FoamFile
{
    version     2.0;
    format      ascii;
    class       dictionary;
    object      blockMeshDict;
}

// * * * * * * * * * * * * * * * * * * * * * * * * * * * * * * * * * * * * * //

convertToMeters 1;

vertices
(
    (-1 0 0)    // 0
    (0 0 0)     // 1
    (1 0 0)     // 2
    (2 0 0)     // 3
    (-1 2 0)    // 4
    (0 2 0)     // 5
    (1 2 0)     // 6
    (2 2 0)     // 7

    (-1 0 1)    // 8    
    (0 0 1)     // 9
    (1 0 1)     // 10
    (2 0 1)     // 11
    (-1 2 1)    // 12
    (0 2 1)     // 13
    (1 2 1)     // 14
    (2 2 1)     // 15
);

blocks
(
    hex (0 1 5 4 8 9 13 12) (20 100 1) simpleGrading (0.1 10 1)
    hex (1 2 6 5 9 10 14 13) (80 100 1) simpleGrading (1 10 1)
    hex (2 3 7 6 10 11 15 14) (20 100 1) simpleGrading (10 10 1)
);

edges
(
);

boundary
(
    inlet
    {
        type patch;
        faces
        (
            (0 8 12 4)
        );
    }
    outlet
    {
        type patch;
        faces
        (
            (3 7 15 11)
        );
    }
    lowerWall
    {
        type wall;
        faces
        (
            (0 1 9 8)
            (1 2 10 9)
            (2 3 11 10)
        );
    }
    upperWall
    {
        type patch;
        faces
        (
            (4 12 13 5)
            (5 13 14 6)
            (6 14 15 7)
        );
    }
    frontAndBack
    {
        type empty;
        faces
        (
            (8 9 13 12)
            (9 10 14 13)
            (10 11 15 14)
            (1 0 4 5)
            (2 1 5 6)
            (3 2 6 7)
        );
    }
);

// ************************************************************************* //

This blockMeshDict produces the following grid:

It is best practice in my opinion to first make your blockMesh without any edges. This lets you see if there are any major errors resulting from the block topology itself. From the results above, we can see we’re ready to move on!

So now we need to define the curve. In blockMesh, curves are added using the edges sub-dictionary. This is a simple sub dictionary that is just a list of interpolation points:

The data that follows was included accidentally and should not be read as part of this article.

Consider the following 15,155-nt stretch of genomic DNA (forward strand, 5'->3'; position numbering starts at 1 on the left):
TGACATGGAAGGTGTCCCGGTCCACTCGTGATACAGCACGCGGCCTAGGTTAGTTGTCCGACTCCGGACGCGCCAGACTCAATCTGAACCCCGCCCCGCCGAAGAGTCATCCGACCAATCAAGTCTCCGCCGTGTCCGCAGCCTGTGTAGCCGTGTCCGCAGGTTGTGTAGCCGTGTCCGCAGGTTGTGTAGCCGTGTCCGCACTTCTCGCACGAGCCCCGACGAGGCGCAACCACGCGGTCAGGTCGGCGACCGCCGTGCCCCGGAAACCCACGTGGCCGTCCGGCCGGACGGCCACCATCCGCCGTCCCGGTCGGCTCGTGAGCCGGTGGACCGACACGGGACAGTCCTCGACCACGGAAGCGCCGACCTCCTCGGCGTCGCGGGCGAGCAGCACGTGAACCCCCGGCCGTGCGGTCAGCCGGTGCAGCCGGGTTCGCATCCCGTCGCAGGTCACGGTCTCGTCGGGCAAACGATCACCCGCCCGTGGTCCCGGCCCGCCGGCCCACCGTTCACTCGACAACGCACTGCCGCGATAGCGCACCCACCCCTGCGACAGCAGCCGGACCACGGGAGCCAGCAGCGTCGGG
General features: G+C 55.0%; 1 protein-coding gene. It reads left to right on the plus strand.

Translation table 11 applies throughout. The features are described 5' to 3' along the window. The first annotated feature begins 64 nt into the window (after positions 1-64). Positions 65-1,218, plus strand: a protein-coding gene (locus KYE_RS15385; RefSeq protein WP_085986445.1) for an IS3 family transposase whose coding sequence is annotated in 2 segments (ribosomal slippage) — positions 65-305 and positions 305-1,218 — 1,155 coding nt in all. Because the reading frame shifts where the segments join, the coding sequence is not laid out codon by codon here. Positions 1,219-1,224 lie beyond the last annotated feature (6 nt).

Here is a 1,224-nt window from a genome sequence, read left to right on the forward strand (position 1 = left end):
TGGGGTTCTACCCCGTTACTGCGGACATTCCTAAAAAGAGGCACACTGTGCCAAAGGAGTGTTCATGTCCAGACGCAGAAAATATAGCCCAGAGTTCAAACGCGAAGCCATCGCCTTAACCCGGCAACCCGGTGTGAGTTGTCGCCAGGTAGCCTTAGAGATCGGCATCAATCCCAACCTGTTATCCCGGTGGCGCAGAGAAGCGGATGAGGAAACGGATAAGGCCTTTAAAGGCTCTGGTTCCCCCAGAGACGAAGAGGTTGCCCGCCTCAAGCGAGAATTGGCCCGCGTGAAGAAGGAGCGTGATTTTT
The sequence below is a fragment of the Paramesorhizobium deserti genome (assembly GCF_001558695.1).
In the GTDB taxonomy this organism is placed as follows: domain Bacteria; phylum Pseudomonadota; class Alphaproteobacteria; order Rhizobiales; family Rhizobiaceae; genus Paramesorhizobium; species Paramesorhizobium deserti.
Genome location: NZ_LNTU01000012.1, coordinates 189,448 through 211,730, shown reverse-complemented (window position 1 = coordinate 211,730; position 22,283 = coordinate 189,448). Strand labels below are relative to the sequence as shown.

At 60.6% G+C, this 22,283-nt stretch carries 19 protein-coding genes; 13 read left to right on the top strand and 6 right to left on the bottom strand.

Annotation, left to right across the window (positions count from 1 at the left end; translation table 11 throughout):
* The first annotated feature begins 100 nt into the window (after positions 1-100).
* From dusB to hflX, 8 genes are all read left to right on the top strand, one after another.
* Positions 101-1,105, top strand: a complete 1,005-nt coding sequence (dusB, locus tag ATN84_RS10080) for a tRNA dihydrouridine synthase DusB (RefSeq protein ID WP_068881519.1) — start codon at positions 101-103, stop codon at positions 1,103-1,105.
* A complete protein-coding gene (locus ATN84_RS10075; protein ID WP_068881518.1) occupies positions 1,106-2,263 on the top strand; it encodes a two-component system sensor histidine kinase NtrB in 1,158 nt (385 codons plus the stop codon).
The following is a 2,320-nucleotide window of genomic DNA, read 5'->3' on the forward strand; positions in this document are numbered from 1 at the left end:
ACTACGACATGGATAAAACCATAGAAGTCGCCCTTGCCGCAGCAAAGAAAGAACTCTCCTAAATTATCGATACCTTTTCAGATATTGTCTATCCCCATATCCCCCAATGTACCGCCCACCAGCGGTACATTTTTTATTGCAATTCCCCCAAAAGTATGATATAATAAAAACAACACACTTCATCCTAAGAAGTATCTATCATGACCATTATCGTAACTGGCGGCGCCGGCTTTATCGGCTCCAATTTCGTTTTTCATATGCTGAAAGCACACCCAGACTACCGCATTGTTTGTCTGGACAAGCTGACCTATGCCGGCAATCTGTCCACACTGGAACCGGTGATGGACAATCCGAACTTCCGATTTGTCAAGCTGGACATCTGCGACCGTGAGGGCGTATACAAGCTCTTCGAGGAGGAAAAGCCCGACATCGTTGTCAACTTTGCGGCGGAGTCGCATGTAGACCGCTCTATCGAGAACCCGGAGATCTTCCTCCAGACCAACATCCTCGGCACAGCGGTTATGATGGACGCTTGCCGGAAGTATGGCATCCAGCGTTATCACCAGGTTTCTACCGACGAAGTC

edges
(
        polyLine 1 2
        (
                (0	0       0)
                (0.1	0.0309016994    0)
                (0.2	0.0587785252    0)
                (0.3	0.0809016994    0)
                (0.4	0.0951056516    0)
                (0.5	0.1     0)
                (0.6	0.0951056516    0)
                (0.7	0.0809016994    0)
                (0.8	0.0587785252    0)
                (0.9	0.0309016994    0)
                (1	0       0)
        )

        polyLine 9 10
        (
                (0	0       1)
                (0.1	0.0309016994    1)
                (0.2	0.0587785252    1)
                (0.3	0.0809016994    1)
                (0.4	0.0951056516    1)
                (0.5	0.1     1)
                (0.6	0.0951056516    1)
                (0.7	0.0809016994    1)
                (0.8	0.0587785252    1)
                (0.9	0.0309016994    1)
                (1	0       1)
        )
);

The sub-dictionary above is just a list of points on the curve y=H\sin(\pi x). The interpolation method is polyLine (straight lines between interpolation points). An alternative interpolation method could be spline.

The following mesh is produced:

Hopefully this simple example will help some people looking to incorporate curved edges into their blockMeshing!

Cheers.

This offering is not approved or endorsed by OpenCFD Limited, producer and distributor of the OpenFOAM software via http://www.openfoam.com, and owner of theOPENFOAM®  andOpenCFD®  trademarks.

► Creating synthetic Schlieren and Shadowgraph images in Paraview
  28 Apr, 2019

Experimentally visualizing high-speed flow was a serious challenge for decades. Before the advent of modern laser diagnostics and velocimetry, the only real techniques for visualizing high speed flow fields were the optical techniques of Schlieren and Shadowgraph.

Today, Schlieren and Shadowgraph remain an extremely popular means to visualize high-speed flows. In particular, Schlieren and Shadowgraph allow us to visualize complex flow phenomena such as shockwaves, expansion waves, slip lines, and shear layers very effectively.

In CFD there are many reasons to recreate these types of images. First, they look awesome. Second, if you are doing a study comparing to experiments, occasionally the only full-field data you have could be experimental images in the form of Schlieren and Shadowgraph.